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Symbolic meanings of the terms
Perhaps no theme in the Book of Mormon resonates so powerfully to modern readers as that of separation from and reconciliation with God. The sense of being cut off, isolated, or driven out is attested throughout the book. Similarly, messages from the Book of Mormon prophets of hope, reconciliation, and communion with God seek to alleviate the fears and depression that arise from loneliness or abandonment. This theme is particularly evident in Jacob’s great speech recorded in 2 Nephi 6–10 and the two “last” speeches from Moroni in Mormon 8 and Moroni 10. Jacob and Moroni both address separation from and reconciliation with God, providing a template for the reader to understand their own experiences. In particular, these prophets quote the words of Isaiah to teach how sacred covenants reconcile us to God.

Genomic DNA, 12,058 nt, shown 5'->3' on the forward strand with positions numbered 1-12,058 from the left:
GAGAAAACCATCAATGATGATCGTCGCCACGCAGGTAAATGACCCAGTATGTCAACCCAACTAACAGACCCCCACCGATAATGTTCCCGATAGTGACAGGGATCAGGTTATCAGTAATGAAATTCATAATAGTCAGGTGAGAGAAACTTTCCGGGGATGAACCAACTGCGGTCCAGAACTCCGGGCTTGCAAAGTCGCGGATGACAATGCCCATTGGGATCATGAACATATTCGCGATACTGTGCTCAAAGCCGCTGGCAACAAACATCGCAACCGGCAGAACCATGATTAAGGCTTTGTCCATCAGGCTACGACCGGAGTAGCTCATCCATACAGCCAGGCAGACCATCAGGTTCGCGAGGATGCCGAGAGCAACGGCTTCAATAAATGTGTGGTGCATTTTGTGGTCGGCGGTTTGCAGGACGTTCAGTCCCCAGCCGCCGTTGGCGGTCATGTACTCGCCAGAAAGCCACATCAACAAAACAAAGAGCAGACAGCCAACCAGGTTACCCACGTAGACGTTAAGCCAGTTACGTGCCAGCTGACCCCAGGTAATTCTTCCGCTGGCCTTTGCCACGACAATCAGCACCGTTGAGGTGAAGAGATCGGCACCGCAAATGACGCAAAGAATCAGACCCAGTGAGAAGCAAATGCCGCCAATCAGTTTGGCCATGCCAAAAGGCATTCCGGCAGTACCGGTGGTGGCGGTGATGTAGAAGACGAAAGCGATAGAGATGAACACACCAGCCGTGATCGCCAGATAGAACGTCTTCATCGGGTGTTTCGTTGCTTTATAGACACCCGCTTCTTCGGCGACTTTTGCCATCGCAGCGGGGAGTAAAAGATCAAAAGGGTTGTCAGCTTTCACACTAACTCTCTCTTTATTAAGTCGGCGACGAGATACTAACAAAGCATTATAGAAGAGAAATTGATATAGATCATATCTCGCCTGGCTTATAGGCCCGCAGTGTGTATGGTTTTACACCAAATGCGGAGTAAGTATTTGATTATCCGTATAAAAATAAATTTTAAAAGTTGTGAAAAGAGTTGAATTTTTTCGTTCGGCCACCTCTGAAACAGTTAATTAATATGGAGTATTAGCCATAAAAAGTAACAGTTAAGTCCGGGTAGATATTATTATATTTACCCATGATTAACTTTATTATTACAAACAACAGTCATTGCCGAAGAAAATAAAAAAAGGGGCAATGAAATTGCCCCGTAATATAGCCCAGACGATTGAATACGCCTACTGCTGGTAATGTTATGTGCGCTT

Mormon missionaries began proselyting in Wales in 1840. From their pulpits Welsh religious leaders warned members of their congregations to be wary of this new faith. Their concern was reflected not only in sermons and conversations but also in the Welsh periodical and pamphlet literature as well. Although willing to publish attacks against the Mormons, the editors of the religious periodicals refused to print any of the rebuttals submitted by those under siege. What the Welsh Mormons needed was their own periodical, a vehicle through which they could defend themselves against their enemies and spread their unique religious beliefs as well. The father of the Welsh Mormon press was Captain Dan Jones. This book contains some of the writings that resulted. ISBN 0-8849-4656-8